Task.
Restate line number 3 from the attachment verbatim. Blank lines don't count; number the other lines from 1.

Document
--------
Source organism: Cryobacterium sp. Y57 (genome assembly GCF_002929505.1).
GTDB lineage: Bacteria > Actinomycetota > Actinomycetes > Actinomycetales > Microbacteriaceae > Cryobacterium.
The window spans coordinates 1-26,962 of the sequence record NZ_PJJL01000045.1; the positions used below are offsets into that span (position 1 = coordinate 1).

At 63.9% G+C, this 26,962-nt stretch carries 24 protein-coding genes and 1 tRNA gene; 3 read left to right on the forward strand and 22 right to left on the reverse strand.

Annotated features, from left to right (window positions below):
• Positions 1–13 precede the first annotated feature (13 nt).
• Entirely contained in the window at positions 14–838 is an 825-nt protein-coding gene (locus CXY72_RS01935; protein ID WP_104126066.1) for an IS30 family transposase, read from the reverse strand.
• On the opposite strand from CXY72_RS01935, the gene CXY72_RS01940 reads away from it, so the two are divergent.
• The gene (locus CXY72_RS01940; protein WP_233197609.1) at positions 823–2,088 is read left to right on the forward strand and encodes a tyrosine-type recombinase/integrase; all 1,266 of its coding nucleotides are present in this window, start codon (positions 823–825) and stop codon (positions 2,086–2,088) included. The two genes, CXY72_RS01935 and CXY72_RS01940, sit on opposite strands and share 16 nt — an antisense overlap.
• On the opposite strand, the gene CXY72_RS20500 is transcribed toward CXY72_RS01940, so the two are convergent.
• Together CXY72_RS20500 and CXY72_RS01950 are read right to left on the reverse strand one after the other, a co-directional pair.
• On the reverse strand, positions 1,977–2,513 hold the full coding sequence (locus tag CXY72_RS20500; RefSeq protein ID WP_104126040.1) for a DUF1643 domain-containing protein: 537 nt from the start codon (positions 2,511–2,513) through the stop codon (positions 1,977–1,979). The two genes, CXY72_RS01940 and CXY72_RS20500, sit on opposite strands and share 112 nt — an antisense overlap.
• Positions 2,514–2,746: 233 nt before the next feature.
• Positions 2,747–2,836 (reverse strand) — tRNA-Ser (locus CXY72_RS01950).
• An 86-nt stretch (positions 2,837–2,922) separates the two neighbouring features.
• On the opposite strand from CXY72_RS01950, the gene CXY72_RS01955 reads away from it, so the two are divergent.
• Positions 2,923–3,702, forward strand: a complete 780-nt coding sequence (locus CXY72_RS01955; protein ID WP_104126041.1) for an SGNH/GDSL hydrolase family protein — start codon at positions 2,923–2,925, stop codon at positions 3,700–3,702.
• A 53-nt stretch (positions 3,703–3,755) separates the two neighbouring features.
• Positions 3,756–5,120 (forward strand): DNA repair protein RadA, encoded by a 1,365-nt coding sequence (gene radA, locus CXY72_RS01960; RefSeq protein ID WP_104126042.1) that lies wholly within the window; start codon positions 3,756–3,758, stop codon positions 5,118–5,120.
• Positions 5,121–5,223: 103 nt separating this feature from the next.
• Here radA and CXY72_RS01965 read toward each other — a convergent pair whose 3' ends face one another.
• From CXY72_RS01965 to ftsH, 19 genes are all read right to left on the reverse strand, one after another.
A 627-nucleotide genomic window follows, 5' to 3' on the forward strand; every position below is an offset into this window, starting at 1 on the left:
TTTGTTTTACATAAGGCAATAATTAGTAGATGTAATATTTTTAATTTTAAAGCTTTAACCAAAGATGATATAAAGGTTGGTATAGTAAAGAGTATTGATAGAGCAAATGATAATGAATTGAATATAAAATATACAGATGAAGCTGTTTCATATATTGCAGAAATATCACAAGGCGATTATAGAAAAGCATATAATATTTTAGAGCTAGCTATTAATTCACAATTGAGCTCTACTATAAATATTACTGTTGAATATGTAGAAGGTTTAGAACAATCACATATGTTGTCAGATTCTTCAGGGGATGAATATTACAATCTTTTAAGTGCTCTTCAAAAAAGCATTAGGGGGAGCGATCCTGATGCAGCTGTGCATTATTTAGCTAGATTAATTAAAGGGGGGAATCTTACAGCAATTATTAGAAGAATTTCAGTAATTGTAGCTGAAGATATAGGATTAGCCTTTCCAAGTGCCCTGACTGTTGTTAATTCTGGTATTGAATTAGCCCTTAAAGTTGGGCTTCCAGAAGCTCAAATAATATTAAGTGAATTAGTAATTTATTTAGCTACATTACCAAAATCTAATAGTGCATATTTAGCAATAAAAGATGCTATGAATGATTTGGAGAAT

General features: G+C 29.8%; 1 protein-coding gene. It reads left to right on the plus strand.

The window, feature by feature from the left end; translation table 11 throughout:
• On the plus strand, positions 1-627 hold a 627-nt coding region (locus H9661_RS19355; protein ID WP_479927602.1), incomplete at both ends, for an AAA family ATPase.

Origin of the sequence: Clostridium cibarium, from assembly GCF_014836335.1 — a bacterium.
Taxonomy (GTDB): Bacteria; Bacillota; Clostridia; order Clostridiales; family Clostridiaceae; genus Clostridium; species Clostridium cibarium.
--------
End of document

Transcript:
The window spans coordinates 1-26,962 of the sequence record NZ_PJJL01000045.1; the positions used below are offsets into that span (position 1 = coordinate 1).